The main difference between these two types of vulnerabilities is that when exploiting the LFI vector, attackers will target local file inclusion functions that do not perform proper validation of user-provided input parameters. When the RFI vector is controlled, attackers will use referencing functions that allow for remote file paths to be provided.
LFI attack example
There are different ways to demonstrate what an LFI may look like. One of the simplest examples of local file inclusion is the simple change or a URL that goes by without filtering. For example, say you have this URL:
If user input is not sanitized correctly, an attacker can edit the URL to something like this:
If the server has a file inclusion vulnerability, it will simply proceed to display the contents of the requested password file. In the same way, using characters like “/,” An attacker can traverse directories (also known as path traversal) to get to other files in the system, such as server log files.
Alternatively, if the server allows files to be uploaded but does not correctly check them, a user could upload something like an image that contains code. They would then provide it as input for the parser, making it run the code. An example of this could be:
RFI attack example
Default server configurations and statements can make PHP scripts vulnerable to RFI exploits. Once an attacker spots code that allows for remote file inclusion based on user input, they can exploit this to include an external file.
For example, in the following instance, the “testfile” value is open to user input:
If the instructions in the code feature an include statement, such as:
$test = $_REQUEST[“testfile”]; Include($.”.php”);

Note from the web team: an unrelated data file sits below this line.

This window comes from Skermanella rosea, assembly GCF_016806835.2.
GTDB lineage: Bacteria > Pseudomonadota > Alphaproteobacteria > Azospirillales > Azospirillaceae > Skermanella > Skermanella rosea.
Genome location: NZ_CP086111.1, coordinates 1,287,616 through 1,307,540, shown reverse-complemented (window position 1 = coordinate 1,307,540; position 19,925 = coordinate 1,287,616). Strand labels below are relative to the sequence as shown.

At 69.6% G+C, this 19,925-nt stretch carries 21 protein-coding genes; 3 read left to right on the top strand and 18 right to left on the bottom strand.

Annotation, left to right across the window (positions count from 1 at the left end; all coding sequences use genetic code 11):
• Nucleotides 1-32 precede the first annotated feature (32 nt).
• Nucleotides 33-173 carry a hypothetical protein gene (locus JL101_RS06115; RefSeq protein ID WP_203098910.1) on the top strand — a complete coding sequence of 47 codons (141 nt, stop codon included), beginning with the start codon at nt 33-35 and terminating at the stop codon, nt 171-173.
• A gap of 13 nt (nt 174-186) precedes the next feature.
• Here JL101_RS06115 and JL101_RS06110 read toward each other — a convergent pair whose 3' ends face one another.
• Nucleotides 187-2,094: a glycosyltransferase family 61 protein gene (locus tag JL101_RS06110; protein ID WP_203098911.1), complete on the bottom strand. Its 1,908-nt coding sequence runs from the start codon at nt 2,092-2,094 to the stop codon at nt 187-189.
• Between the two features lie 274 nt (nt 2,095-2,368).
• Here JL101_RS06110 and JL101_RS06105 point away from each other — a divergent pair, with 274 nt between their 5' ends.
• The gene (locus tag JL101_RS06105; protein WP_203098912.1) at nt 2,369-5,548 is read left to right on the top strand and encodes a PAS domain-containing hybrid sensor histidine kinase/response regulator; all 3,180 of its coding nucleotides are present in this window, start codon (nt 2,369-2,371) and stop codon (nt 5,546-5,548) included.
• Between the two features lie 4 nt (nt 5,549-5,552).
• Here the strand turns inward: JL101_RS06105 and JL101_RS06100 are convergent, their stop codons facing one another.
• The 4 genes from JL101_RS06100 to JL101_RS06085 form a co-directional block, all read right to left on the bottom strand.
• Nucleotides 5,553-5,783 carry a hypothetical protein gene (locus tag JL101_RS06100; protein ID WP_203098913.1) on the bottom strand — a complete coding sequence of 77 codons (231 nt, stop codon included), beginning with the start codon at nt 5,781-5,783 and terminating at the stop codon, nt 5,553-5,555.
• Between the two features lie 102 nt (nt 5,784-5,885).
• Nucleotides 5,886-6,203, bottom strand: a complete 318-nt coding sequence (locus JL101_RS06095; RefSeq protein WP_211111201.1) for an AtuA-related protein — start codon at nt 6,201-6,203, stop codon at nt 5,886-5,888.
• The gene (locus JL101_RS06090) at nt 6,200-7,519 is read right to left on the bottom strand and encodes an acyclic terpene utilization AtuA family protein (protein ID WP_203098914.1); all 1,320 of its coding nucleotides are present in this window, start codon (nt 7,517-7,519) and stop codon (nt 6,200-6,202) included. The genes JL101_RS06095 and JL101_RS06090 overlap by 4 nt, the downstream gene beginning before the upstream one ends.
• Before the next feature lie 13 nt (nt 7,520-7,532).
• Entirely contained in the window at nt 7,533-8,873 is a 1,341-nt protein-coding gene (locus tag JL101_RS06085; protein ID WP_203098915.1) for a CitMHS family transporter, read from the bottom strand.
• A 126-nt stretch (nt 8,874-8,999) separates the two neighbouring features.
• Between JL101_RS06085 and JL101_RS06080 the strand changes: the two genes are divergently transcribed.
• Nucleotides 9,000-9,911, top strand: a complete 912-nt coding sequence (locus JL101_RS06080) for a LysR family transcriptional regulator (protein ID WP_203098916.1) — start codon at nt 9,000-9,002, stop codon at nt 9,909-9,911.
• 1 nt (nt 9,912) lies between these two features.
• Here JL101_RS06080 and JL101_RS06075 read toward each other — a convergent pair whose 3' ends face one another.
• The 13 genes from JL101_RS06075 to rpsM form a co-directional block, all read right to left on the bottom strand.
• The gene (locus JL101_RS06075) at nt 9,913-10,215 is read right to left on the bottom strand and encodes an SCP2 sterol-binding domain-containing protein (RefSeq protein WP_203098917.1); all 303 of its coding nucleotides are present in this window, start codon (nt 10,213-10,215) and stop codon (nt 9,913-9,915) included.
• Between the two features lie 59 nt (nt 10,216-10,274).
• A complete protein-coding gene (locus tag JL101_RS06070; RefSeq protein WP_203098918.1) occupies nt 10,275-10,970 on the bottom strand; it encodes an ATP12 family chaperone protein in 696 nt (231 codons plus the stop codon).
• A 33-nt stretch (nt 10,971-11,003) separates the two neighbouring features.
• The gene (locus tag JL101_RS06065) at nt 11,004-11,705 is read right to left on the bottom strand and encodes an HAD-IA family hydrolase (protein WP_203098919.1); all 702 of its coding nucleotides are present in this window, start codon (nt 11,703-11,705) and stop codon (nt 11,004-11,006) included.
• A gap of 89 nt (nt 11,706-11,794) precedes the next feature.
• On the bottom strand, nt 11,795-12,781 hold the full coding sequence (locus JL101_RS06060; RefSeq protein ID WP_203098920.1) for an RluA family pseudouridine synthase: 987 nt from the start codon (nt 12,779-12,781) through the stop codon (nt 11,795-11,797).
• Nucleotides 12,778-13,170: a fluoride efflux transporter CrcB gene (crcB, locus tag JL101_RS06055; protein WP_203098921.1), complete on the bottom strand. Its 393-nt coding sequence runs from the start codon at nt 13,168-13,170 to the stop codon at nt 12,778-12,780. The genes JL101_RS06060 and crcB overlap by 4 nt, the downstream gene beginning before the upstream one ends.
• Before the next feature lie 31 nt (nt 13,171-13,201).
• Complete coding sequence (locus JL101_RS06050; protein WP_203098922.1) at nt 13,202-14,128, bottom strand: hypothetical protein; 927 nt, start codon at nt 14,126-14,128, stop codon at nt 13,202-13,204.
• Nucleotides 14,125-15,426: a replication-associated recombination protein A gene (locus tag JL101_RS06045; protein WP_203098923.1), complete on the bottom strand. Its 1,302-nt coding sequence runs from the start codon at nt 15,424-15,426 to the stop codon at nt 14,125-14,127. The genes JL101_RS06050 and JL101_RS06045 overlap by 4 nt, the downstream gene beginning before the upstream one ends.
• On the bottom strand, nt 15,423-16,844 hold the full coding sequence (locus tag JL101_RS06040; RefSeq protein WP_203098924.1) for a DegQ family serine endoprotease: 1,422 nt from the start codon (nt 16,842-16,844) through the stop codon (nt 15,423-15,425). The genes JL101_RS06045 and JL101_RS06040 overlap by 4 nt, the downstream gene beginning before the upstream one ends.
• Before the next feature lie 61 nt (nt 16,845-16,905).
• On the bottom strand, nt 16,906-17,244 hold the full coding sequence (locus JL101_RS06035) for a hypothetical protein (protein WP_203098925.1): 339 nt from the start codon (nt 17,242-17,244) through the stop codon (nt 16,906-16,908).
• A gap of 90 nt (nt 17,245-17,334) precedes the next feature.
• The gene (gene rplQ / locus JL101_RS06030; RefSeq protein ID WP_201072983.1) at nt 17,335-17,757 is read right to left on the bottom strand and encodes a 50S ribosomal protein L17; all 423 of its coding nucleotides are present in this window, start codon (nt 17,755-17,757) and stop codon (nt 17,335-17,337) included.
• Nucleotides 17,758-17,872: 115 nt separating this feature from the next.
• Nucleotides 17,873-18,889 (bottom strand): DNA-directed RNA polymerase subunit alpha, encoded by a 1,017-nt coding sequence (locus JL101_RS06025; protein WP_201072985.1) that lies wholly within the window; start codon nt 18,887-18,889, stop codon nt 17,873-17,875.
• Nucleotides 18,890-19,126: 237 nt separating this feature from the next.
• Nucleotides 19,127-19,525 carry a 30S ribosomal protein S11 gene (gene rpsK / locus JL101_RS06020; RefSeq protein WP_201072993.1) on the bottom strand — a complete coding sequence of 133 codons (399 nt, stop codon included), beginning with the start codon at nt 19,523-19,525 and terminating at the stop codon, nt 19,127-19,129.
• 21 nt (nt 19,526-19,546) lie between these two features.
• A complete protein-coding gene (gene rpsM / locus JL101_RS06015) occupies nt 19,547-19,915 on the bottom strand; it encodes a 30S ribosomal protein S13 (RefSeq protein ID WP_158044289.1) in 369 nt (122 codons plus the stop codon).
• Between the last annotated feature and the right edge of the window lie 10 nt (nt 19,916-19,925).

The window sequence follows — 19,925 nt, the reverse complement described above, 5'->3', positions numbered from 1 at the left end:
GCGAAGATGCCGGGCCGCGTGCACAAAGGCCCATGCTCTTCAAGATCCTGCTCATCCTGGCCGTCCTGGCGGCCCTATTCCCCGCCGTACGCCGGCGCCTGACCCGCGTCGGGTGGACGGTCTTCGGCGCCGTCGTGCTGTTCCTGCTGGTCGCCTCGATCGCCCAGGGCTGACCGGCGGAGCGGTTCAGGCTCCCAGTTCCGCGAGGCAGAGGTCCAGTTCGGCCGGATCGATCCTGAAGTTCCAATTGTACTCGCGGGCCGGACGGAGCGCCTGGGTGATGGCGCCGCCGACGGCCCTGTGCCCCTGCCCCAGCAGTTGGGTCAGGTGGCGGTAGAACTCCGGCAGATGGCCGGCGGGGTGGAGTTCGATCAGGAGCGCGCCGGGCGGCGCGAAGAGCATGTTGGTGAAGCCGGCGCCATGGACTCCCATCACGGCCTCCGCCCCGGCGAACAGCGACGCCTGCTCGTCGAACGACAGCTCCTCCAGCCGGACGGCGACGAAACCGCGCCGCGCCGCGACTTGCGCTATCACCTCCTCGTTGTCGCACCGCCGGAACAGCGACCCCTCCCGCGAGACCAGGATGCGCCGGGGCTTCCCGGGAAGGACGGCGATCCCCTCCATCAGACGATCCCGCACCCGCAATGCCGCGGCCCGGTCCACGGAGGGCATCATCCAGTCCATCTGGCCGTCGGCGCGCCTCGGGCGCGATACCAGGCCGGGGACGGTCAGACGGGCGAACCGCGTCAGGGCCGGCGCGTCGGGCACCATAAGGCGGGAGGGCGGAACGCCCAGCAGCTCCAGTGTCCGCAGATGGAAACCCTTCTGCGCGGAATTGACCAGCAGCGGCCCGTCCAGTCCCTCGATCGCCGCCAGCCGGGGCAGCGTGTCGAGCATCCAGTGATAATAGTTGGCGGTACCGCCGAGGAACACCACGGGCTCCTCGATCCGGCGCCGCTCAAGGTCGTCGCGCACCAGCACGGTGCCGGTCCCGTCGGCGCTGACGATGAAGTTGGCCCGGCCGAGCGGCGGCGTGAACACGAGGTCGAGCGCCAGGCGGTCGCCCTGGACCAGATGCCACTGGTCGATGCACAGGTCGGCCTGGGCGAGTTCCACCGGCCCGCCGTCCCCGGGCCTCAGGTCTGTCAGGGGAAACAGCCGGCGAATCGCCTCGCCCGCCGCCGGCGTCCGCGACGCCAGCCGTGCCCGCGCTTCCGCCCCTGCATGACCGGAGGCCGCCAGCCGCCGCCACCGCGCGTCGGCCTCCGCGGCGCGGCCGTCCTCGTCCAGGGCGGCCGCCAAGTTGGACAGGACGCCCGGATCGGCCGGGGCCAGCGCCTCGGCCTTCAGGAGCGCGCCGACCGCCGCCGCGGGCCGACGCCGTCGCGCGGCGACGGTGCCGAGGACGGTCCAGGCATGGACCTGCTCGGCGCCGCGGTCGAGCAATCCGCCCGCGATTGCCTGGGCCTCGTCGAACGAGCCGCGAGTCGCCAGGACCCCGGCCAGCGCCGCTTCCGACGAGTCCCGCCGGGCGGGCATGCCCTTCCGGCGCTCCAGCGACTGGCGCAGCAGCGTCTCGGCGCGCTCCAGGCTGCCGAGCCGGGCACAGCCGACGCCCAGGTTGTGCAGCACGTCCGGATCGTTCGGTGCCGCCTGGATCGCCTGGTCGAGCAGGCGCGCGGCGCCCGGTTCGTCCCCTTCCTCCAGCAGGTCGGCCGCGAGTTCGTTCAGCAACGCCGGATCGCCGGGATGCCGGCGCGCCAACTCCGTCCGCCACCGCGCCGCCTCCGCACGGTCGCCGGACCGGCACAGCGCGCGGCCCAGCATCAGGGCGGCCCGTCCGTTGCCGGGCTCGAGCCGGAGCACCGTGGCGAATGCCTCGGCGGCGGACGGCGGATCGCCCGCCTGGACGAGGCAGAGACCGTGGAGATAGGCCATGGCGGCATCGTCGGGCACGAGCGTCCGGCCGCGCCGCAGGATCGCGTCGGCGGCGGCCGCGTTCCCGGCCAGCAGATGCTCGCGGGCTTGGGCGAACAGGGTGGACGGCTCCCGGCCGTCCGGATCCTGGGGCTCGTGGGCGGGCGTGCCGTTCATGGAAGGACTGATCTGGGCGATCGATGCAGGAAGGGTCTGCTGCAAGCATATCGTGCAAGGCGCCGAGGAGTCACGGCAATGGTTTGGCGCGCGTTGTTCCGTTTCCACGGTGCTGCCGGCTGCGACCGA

The result would be that an attacker can exploit this instance to include a remote malicious file parameter. This could look like this:
This would include the “malicious_page” in the vulnerable page “abc,” which would execute it whenever the latter is accessed.
How to prevent LFI and RFI?
You can approach mitigating LFI and preventing RFI exploits in many ways. Proper input validation and sanitization play a part in this, but it is a misconception that this is enough. Ideally, you would best implement the following measures to prevent file inclusion attacks best.
- Sanitize user-supplied inputs, including GET/POST and URL parameters, cookie values, and HTTP header values. Apply validation on the server side, not on the client side.
- Assign IDs to every file path and save them in a secure database to prevent users from viewing or altering the path.
- Whitelist verified and secured files and file types, checked file paths against this list, and ignored everything else. Don’t rely on blacklist validation, as attackers can evade it.
- Use a database for files that can be compromised instead of storing them on the server.
- Restrict execution permissions for upload directories as well as upload file sizes.
- Improve server instructions such as sending download headers automatically instead of executing files in a specified directory.
- Avoid directory traversal by limiting the API to allow file inclusions only from a specific directory.
- Run tests to determine if your code is vulnerable to file inclusion exploits.
What are file inclusion vulnerabilities?
Whether local or remote, file inclusion vulnerabilities arise due to “include” or “require” statements that allow for unvalidated user input to be provided. These statements are necessary and valuable, but they create vulnerabilities when they are not secured. To exploit them, attackers must find the location of the vulnerability exposure and provide malicious input to be executed.
What is the impact of a file inclusion vulnerability exploit?
At its most basic, exploiting this vulnerability may lead to sensitive data exposure, such as authentication details or server logs, being exposed and stolen. They may also lead to a website being hijacked with malware or defaced, ultimately to an entire server compromise and takeover. Additionally, attacks such as remote code execution, cross-site scripting, and others are possible with such vulnerabilities.